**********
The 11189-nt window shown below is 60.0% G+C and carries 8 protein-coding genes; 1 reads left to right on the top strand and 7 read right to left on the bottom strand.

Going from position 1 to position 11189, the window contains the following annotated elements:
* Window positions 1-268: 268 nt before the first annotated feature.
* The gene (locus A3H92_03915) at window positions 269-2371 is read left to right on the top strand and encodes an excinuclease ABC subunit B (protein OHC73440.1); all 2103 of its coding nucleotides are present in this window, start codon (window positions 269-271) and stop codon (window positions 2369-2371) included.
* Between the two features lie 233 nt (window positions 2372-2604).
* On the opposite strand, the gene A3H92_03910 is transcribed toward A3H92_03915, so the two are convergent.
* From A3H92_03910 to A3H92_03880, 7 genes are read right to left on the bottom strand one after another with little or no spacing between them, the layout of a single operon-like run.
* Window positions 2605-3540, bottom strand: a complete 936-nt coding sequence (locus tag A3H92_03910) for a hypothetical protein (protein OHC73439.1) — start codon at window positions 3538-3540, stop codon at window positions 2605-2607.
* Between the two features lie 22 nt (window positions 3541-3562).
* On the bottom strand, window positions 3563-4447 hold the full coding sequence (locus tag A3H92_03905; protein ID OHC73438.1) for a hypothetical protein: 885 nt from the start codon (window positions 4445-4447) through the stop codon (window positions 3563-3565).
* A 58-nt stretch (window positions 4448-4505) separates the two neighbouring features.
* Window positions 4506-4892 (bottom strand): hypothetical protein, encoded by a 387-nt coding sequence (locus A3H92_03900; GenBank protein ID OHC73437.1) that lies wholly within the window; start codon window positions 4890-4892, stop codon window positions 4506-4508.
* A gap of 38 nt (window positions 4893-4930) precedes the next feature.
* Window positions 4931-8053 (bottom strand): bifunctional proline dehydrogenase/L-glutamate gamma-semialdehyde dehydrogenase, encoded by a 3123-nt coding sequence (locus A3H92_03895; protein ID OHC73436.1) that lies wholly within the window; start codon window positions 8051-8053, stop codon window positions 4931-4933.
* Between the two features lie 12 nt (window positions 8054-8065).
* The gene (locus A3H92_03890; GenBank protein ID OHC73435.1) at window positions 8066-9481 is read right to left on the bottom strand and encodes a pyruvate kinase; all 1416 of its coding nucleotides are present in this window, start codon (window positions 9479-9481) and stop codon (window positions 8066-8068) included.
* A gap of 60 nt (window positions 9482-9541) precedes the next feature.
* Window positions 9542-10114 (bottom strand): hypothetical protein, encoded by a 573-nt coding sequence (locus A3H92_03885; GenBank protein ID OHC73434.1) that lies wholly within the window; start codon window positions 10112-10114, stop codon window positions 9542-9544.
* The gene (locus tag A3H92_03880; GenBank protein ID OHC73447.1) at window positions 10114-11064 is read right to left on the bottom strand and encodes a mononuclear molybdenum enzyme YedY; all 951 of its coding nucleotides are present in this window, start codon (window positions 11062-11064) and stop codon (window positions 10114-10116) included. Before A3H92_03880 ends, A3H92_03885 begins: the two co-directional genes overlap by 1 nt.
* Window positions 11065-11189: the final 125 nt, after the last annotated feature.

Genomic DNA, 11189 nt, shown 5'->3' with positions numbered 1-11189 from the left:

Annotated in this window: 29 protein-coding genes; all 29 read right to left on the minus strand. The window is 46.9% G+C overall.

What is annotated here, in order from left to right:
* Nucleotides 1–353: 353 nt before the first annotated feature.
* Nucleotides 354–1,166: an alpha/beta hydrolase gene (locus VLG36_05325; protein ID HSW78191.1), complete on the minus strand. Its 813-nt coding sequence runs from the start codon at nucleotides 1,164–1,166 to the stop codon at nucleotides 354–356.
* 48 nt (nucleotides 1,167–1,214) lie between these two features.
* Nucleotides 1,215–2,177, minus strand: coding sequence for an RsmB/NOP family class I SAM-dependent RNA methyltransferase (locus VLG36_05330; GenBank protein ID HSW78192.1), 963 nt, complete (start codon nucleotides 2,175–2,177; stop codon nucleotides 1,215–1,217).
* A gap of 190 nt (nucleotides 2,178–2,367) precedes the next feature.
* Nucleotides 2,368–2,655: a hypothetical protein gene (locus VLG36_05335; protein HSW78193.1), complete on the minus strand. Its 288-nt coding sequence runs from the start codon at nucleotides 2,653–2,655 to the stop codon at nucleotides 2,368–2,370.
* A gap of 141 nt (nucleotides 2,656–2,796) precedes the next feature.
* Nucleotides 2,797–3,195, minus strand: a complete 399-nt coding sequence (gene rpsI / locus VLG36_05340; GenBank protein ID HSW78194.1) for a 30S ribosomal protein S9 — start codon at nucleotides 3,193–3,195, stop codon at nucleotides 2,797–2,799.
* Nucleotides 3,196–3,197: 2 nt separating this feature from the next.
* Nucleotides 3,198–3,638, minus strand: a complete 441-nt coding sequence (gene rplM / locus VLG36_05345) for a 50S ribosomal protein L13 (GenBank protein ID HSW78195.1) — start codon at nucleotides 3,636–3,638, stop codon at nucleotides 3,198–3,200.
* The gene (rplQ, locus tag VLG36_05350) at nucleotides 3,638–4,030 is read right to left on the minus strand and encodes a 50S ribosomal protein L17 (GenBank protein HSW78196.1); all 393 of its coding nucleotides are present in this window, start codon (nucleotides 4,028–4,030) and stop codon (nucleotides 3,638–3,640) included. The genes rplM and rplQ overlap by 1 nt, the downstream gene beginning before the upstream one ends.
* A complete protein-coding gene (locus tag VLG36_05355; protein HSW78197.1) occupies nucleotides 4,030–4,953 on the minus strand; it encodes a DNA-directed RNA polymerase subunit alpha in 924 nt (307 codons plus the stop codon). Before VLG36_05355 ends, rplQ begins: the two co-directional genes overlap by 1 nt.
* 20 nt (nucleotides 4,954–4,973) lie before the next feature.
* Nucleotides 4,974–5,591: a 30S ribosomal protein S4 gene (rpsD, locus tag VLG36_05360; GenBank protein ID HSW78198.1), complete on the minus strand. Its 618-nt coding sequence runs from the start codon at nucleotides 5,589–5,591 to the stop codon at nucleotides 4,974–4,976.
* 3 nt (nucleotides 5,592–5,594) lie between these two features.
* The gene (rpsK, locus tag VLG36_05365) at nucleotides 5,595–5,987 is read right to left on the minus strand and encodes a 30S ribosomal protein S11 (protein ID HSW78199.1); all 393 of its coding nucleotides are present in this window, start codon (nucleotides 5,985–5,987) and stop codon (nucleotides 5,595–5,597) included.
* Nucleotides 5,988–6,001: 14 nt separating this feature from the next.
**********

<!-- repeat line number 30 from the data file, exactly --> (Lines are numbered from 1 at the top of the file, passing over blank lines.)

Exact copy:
* A gap of 141 nt (nucleotides 2,656–2,796) precedes the next feature.